More than that, man. You’re a pig mentality, yeah. You think like a pig.
Shit, man, if I was a kid growing up, I’d have to look out for you. I would keep my eyes open for you, if I was a kid growing up. I’d make sure that if, whatever street I went down I’d have to go on the other side of the street when you came down oinking.
I’m fighting against the fucking pigs, man, I’m not a pig myself.
Aaaah, you’re a pig mentality, man. Mentality is what makes a pig.
No, not pig mentality, man. No, I wouldn’t a gone, I wouldn’t a gone through your garbage, man, I told ya I was gonna . . .
They might as well put a badge on you, man, you might as well just wear a badge. Ah, you wear it on your leather coat, just a little badge, right above your heart there.
I do, man, my button, that’s my badge. Like, that’s really not true, man, and I’m not gonna take it seriously comin’ from you.
Well you . . .
Comin’ from somebody who wrote, that writes songs like you write, man.
Hey, man, who writes better songs than I do. Name me somebody.
I can name you a hundred fuckin’ people.
Oh come on. You can’t, you know you can’t.
Ah, let’s see. Creedence Clearwater.
Gordon Lightfoot ain’t bad.
Yeah, he’s fine.
He writes good, he writes good songs. Let me see, there’s some cat, who uses a very, very, a lot of imagery just like ‘Tarantula’ — ah, Barbara Keefe.
Ah . . . Ken Lauber.
Oh, he’s alright. Yeah, he’s very good.
Jack doesn’t write songs.
Hmmmm … Sure.
Procol Harum, Keith Reid what’s his name.
Yeah, well, they’re swell.
How ’bout Grace Slick? Too political?
I don’t know, does she write stuff?
Sure. Too political, though.
Probably, if you say.
You’re . . . you’re fuckin’ irrational. Nothin’ is gonna happen to you if you speak out, man, you know. Nothin’ is gonna happen to you.
OK, dig, I got to go.
Did we get it straightened out about the interview, or the article?
I’ll change all the stuff you want me to change and then I’ll mail it out.
Could I see it after you make the corrections?
Anytime that’s convenient for you.
OK, could you bring it by?
I’m gonna pick up some buttons on Monday.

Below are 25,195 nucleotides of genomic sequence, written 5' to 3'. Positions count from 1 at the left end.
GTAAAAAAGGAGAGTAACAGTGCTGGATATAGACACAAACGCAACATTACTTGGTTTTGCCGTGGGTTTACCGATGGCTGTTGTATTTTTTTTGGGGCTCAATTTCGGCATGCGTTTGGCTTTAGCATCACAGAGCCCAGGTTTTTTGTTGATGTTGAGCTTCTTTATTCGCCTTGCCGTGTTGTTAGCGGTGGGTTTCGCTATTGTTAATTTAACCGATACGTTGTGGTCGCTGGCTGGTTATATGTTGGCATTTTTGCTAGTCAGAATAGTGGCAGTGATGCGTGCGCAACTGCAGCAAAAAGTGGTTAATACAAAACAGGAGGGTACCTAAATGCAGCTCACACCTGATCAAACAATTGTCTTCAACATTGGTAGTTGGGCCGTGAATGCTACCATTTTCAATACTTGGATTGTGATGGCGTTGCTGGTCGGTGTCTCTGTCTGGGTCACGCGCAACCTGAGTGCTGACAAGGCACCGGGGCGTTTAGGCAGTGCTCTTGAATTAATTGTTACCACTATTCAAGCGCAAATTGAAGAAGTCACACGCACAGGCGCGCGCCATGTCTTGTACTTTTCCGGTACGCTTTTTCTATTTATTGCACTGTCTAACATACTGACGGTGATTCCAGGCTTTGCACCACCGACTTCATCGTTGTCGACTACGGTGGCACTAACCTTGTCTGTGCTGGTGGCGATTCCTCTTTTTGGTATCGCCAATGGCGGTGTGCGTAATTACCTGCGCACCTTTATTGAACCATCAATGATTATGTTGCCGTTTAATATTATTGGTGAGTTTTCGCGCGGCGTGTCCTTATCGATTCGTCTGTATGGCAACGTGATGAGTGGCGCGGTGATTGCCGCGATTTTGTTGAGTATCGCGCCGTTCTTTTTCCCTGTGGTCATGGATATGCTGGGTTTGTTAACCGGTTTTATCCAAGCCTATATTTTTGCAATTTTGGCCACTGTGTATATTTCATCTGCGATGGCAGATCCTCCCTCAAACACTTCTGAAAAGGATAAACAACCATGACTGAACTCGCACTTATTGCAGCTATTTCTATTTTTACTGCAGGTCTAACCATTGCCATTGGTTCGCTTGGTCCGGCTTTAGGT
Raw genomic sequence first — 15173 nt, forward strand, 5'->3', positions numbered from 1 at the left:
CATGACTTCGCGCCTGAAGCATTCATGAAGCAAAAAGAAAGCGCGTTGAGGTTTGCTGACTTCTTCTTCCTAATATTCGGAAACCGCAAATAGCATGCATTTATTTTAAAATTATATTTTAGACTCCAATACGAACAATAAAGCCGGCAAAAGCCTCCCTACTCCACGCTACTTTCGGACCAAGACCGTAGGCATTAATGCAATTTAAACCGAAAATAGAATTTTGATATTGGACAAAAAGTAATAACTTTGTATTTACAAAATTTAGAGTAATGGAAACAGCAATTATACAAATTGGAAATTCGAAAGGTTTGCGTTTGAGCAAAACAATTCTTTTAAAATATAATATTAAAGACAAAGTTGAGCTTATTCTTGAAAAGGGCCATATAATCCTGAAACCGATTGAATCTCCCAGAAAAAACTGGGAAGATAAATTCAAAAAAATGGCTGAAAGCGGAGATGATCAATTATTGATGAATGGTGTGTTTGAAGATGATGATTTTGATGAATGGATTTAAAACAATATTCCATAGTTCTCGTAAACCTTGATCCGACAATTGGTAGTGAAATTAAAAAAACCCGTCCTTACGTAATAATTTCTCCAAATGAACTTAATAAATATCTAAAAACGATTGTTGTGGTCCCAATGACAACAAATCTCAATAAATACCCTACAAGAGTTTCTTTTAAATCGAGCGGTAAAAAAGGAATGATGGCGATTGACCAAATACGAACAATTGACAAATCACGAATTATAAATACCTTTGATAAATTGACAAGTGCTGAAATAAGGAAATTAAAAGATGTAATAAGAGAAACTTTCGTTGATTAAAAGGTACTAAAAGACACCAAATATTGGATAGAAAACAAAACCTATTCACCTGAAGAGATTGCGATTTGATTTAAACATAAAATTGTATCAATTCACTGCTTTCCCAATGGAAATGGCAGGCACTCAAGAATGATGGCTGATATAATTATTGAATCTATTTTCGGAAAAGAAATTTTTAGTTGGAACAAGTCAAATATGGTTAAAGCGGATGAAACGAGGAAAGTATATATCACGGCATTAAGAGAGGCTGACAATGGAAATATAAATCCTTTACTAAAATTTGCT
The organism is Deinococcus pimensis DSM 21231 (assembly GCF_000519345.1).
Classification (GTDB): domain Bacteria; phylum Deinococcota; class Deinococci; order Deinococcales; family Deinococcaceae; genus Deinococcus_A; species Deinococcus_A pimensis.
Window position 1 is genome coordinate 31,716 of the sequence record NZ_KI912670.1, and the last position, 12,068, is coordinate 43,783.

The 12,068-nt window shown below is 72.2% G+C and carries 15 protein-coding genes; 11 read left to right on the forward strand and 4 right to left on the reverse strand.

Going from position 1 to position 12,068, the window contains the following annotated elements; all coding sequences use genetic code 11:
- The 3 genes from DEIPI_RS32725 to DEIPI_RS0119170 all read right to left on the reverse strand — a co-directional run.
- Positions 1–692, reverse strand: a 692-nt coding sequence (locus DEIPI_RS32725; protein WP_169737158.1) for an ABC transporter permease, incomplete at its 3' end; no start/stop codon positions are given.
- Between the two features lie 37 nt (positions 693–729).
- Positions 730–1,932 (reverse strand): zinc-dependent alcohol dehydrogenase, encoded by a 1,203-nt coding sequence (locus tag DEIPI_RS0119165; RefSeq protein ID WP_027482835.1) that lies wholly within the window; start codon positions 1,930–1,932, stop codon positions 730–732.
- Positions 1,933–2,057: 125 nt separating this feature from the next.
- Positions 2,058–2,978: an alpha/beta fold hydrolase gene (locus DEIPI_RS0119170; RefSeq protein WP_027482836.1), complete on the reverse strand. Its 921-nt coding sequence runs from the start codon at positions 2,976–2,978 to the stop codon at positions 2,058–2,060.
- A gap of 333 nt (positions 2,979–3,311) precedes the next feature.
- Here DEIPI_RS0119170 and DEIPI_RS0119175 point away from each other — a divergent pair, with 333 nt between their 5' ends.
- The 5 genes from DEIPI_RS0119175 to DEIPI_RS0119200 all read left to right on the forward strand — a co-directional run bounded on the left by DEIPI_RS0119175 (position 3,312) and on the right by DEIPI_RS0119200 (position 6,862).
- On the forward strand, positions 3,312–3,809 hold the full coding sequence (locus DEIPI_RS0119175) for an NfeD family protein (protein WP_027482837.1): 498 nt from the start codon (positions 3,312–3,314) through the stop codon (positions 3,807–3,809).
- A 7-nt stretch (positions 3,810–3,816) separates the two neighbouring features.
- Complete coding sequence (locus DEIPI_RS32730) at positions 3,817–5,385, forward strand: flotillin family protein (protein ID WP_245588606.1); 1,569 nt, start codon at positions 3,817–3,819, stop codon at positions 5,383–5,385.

I’m gettin’ some buttons printed up.
Oh ho . . . what does it say on the buttons?
Free Bob Dylan.
That’s far out, man.
I’m havin’ some made up for you too, man.
What, Free AJ Weberman?
A.J.’s a pig?
A.J. the pig, right.
Well, you know.
Or it’ll just have PIG with a picture of you on it.
[Laughs] Where will you get the picture of me?
We’re gonna take it off an underground newspaper.
Well, you don’t have my permission to use that picture.
It’s OK, man, you’ll live through it.
You don’t have my permission to use that picture.
You don’t have my permission to do any of this shit, man.
Ah . . . I don’t. Holy shit, what am I gonna do? I gotta fuckin’ take my bank account out and put in a safe deposit box in case I get sued?
Naah, you won’t get sued, but ah . . . you’ll live through it, I’m sure you’re gonna live through all of it.
Oh, I hope so, man.
Yeah, you will, it won’t be nothin’, it’ll be good for you, man, it’ll be good for you.
What will be good for me?
Having your picture with pig written on it.
I’m not a pig, man, I don’t see how you can fuckin’ call me a pig.
Come on, don’t give me that.
I fuckin’ fight, man.
You fight to go through my garbage.
I fight pigs. Yeah, but a lot of people think that you’ve become a pig, man.
In a certain position, man, in a certain position, you know, I could do a number on a cat, you know, who’s become a pig, man, who’s become a fuckin’ sell-out, you dig. You just, it just, you know, that’s the way it goes, man, you write all these songs, some jerk is gonna fuckin’ believe ’em, man . . .
Oh c’mon . . .
. . . and he’s gonna get pissed off when he finds out that you didn’t believe ’em, or you don’t believe ’em any more.
I believe ’em.
You know, you know, like . . .
See you later, man.
OK, so long.
* * *
There seemed something very final about his farewell to Weberman. And though one can never tell for sure with Bob Dylan, one got the feeling that his slumming with America’s First and Foremost Dylanologist was a thing of the past. Dylan was often impatient, but most of all bored with Weberman. There wouldn’t be much basis for a future relationship.
But A. J., undaunted, saw the whole conversation as a great victory for himself. He seemed oblivious to Bob’s irritation with him. Faster than Captain America, he is now making plans for infecting the soul of his idol — with or without Dylan’s cooperation. Those “Free Bob Dylan — DLF!” buttons were printed. They’re all over New York these days.
Lately, our hero has been walking around Fun City with expanded plans for interpretations and action against rock stars. Something called the Rock Liberation Front is in the works over at the Dylan Archives. “I’ve been thinking of getting into Creedence Clearwater, John Lennon, James Taylor and Gordon Lightfoot . . . to name a few. I only interpret the biggest artists, man. The important ones.”
Er, ah, watch your garbage cans, gents.
This story is from the March 4th, 1971 issue of Rolling Stone.